Disc 2 contains the real gems. The collection of 26 extremely rare recordings includes songs by groups so esoteric that even the folks at AIP have no idea of the artists' names! The Shays nail “Brainwashed,” an MC5-style political anthem complete with rollicking piano, bitterly soul-spiked vocals, and distorted guitars. Sound Apparatus emit jagged drums and cute wannabe-English accents on the three-minute epic “Travel Agent Man” — a song epitomizing the hunger for metaphors to describe the psychedelic drug experience. The Hustlers' somber “Sky Is Black” sets a mood of obscurity as crackles (the studio tapes long lost, the actual single was used in mastering) interrupt the often out-of-tune vocals and distant piano. An unknown artist offers furious jabs of frenzied punk on “I Just Don't Know” with inspired throat-searing vocals and flailing rhythms.
Essential Pebbles, a sort of Dead Sea Scrolls for the punk archaeologist, is best heard collectively. Collective, as in with a group of friends and as a constant shuffle of unfamiliar voices and unknown bands that inappropriately scratch themselves in public and kick out the kind of jams that make us call in sick the next day.
— Dave Clifford
Wisdom of the Impulse: On the Nature of Musical Free Improvisation
Veteran improviser and experimental-instrument builder Tom Nunn's meticulously analytical book Wisdom of the Impulse demystifies the oft misconstrued concept of free improvisation. Without dissing thoroughly notated compositions, Nunn argues that free improv, “an art that is entirely generated spontaneously,” is not only a valid approach to music-making but a vital one because its “responsive impulse” directly reflects the human condition and espouses “the value of diversity and equality.” He believes that the music brings “all sorts of styles together to a neutral place where all can coexist. It is a celebration of differences and an affirmation of similarities.”
Though its roots in the West date back almost 500 years to the improvised passages of liturgical chants, the practice of totally free improv didn't begin to take shape until the late 1950s and early '60s when the consciousness-shaking inventions of classical pioneers like Charles Ives, Harry Partch, and John Cage met the innovations of free-jazz progenitors Ornette Coleman and Cecil Taylor. Groups like New Music Ensemble, Scratch Orchestra, and AMM took these ideas one step further by breaking away from stylistic forms and relying only on what AMM drummer Eddie Provost calls “the power of intuition but with a rational perspective.”
Successful free improvisation requires what Nunn calls “active” or “creative listening,” not only by the musicians but by the audience as well. Since this kind of music is self-generative (meaning its compositional content derives solely out of the moment-to-moment interactions and relational shifts between the players), you won't hear hummable verse-chorus-verse song structures. Rather, various elements of the music transmute subtly and/or dramatically, often at lightning speed, and sometimes in multiple directions at once.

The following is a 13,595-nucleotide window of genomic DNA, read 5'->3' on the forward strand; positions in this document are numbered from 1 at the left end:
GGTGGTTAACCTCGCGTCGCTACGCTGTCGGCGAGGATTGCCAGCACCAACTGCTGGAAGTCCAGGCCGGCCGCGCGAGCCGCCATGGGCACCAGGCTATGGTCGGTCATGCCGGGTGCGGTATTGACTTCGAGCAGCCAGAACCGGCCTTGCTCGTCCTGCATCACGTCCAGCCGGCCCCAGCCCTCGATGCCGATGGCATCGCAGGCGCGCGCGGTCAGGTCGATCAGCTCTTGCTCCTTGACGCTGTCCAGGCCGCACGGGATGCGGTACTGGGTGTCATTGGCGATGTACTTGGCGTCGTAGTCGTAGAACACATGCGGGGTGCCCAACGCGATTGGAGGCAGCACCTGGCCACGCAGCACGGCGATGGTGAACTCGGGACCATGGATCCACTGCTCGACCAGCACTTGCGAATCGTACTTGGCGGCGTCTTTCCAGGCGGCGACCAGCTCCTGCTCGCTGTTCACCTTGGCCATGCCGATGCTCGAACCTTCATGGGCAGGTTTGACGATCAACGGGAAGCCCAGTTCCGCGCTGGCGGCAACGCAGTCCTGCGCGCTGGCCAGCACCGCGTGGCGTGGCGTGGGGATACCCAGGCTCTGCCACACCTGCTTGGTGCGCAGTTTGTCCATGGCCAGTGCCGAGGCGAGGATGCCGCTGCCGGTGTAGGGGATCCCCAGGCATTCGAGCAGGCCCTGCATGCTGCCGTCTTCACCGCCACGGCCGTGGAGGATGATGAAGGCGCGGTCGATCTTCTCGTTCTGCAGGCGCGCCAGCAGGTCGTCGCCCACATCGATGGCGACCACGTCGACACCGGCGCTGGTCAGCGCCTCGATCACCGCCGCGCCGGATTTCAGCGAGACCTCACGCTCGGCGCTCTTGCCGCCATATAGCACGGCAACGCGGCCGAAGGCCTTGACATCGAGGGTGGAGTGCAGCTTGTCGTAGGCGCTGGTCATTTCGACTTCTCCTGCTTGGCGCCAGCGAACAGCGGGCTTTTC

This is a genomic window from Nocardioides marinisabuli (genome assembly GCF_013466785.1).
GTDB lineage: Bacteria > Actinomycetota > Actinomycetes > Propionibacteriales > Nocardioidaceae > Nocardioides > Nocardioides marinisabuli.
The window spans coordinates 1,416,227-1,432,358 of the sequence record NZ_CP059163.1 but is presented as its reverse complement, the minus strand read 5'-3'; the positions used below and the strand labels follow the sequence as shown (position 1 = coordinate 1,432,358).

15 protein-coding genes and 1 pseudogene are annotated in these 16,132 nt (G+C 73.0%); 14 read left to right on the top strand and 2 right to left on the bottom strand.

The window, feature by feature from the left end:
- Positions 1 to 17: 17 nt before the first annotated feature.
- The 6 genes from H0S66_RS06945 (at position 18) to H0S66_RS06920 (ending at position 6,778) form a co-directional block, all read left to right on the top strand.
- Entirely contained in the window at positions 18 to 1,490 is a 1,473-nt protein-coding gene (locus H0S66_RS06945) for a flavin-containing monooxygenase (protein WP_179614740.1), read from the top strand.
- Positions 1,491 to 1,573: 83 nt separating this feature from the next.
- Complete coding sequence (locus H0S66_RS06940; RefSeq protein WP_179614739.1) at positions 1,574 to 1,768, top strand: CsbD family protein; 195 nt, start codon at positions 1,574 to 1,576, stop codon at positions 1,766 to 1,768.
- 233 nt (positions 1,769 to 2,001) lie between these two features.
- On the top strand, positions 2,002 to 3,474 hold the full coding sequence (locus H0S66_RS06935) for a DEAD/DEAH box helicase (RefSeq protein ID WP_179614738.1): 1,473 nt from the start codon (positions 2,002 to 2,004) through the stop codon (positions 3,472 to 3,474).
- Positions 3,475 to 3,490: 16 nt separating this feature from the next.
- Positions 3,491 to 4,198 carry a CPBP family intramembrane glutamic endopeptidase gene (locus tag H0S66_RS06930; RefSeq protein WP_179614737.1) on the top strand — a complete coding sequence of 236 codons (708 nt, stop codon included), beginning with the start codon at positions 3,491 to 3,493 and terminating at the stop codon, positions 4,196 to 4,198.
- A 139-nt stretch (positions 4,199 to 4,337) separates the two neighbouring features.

In an attempt to make sense of this mind-boggling complexity, Nunn has drawn charts to illustrate “the influences and processes” of a few musical examples. He identifies and elucidates notions of transition, meta-style, gestural continuity, and other formal aspects, but not unlike Anthony Braxton's erudite Composition Notes, these dense chapters will most likely be lost on all but the musicologist. Simply put, an uninitiated audience can get the most meaning out of improvised music by listening with an open mind. Albums like Peering Over, the debut recording by the 15-member Edgewalker Experimental Instruments Consort, are ideal ear-opening vehicles since, as Nunn explains, “listener expectations are all but nullified because the instruments are unfamiliar.”
The Edgewalker Consort performs semidirected and completely free improvisations on Tom Nunn's specially designed electro-acoustic percussion boards, space plates, and balloon/slap drums. Constructed out of ordinary materials like plywood or stainless steel sheets, bronze rods, strings, balloons, and PVC pipes, the instruments evoke sounds both strange (otherworldly vibes, underwater gurgles, ghostly drones) and startling (metallic crashes, industrial machinations). Everything from violin bows to knitting needles is used to effect a rainbow of timbral colors. Deep percussive layers and variable microtonal pitches create a full, yet somewhat bent group sound reminiscent at times of Harry Partch and Balinese gamelan. The ensemble cast comes to the music from a variety of disciplines — e.g., Garth Powell (jazz), William Winant (20th-century classical), Lisa Moskow (Indian) — yet in a genuine egalitarian display, each player yields to the collective imagination. That's what free improvisation is all about.
Tom Nunn performs at a book/CD release party at Venue 9 (252 Ninth St.) on Wednesday, April 1, at 8 p.m.
— Sam Prestianni